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Re: Sniffing XHTML sent as text/html

From: Steven Pemberton <steven.pemberton@cwi.nl>
Date: Wed, 13 Sep 2000 23:11:07 +0200
Message-ID: <009501c01dc7$42e6e720$0200a8c0@steven>
To: "L. David Baron" <dbaron@fas.harvard.edu>
Cc: <www-html@w3.org>
David,

The HTML WG has discussed this issue: the intention was to allow old
(HTML-only) browsers to accept XHTML 1.0 documents by following the
guidelines, and serving them as text/html. Therefore, documents served as
text/html should be treated as HTML and not as XHTML. There should be no
sniffing of text/html documents to see if they are really XHTML.

Note that there are some semantic differences between HTML documents and
XHTML documents: there are specific CSS rules that only apply to HTML (and
not XHTML), and the DOM has different effects (for instance, the element
names are returned in uppercase for HTML, and lower case for XHTML).

Best wishes,

Steven Pemberton
Chair, W3C HTML WG

----- Original Message -----
From: "L. David Baron" <dbaron@fas.harvard.edu>
To: <w3c-html-wg@w3.org>
Cc: <dbaron@fas.harvard.edu>
Sent: Saturday, August 26, 2000 2:02 AM
Subject: Sniffing XHTML sent as text/html


>
> Mozilla has hit upon a problem.
>
> According to the XHTML specification, section 5.1:
>
> # XHTML Documents ... may be labeled with the Internet Media Type
> # "text/html" [...]
>
> This means that if a modern UA receives text/html, it has to work out
> whether it should treat it as legacy HTML, or well formed XML.  (It is
> wrong to parse XHTML as legacy HTML, since then you do not report
> well-formedness errors, which is a violation of the XML spec and XHTML
> spec. [1])
>
> How should one decide which codepath to take?  This issue was raised on
> www-html last month [2], but no satisfactory solution has yet been
> given.  Here are the existing options, the problems, and the reasons
> for these options:
>
> 1. Branch based on the presence or absence of the XML declaration
>
>   PRO:
>
>     1. Very easy, since the XML declaration must be the first thing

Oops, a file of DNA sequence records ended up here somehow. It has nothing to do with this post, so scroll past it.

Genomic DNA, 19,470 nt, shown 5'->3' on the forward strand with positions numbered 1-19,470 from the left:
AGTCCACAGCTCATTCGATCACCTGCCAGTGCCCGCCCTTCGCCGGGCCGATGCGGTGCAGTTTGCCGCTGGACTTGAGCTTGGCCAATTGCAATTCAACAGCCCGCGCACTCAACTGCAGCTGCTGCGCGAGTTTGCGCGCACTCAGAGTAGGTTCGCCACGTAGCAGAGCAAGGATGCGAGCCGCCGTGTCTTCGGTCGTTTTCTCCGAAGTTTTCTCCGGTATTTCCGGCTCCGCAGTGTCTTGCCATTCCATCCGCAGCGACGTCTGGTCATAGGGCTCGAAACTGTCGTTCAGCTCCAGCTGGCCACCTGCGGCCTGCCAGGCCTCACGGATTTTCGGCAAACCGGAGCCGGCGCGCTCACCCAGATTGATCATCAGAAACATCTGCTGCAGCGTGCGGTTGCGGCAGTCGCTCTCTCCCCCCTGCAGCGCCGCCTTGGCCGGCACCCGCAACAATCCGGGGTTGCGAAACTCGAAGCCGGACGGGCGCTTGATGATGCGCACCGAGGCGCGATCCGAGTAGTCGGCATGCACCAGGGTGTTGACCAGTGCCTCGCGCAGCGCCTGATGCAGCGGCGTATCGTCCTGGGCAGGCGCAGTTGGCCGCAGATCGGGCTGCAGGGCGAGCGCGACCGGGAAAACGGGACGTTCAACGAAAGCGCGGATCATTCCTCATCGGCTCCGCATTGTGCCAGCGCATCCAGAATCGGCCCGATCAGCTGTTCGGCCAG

>        in the document.  It is something that could be done without
>        instantiating a parser.
>
>   CON:
>
>     1. The XML declaration is not required in XML or XHTML.
>
>     2. Requiring an XML declaration for XHTML sent as text/html would
>        mess up some existing user agents. [3]
>
> 2. Branch based on the DOCTYPE.
>
>    PRO:
>
>      1. DOCTYPE is mandatory in strictly conforming XHTML documents.
>
>    CON:
>
>      1. (To negate 2-PRO-1) The conformance requirements for user
>         agents apply to all XHTML documents, not just those that are
>         strictly conforming, so DOCTYPE is not mandatory for all
>         documents to which the UA conformance requirements apply.
>
>      2. What counts as a DOCTYPE could be influenced by the presence
>         of comments before the DOCTYPE.  Since comments differ
>         between SGML and XML, the comment parsing mode would have to
>         be a default, and that default could determine the result.
>
>      3. Determining the DOCTYPE requires skipping comments and
>         processing instructions, so it is not easy to do without
>         significant parsing.
>
>      4. It limits the ability of standards bodies including the W3C
>         to choose arbitrary FPIs for future versions of XHTML, since
>         a set of FPIs would have to be designated as XHTML.  Any
>         such set would also limit the choices of others.
>
> 3. Branch based on xmlns attached to the root element
>
>    PRO:
>
>      1. xmlns is required in strictly conforming XHTML documents
>
>    CON:
>
>      1. same as 2-CON-1 (particularly since it is declared #FIXED in
>         the DTD so a validating parser doesn't require it)
>
>      2. same as 2-CON-2
>
>      3. same as 2-CON-3
>
> So, how should Mozilla detect whether a text/html document is XHTML
> or not?
>
> David Baron (dbaron@fas.harvard.edu)
> Ian Hickson (ianh@netscape.com)
>
> [1] http://www.w3.org/TR/xhtml1/#uaconf
> [2] http://lists.w3.org/Archives/Public/www-html/2000Jul/0085.html
> [3] http://lists.w3.org/Archives/Public/www-html/1999May/0012.html
>
>
Received on Wednesday, 13 September 2000 17:18:09 GMT

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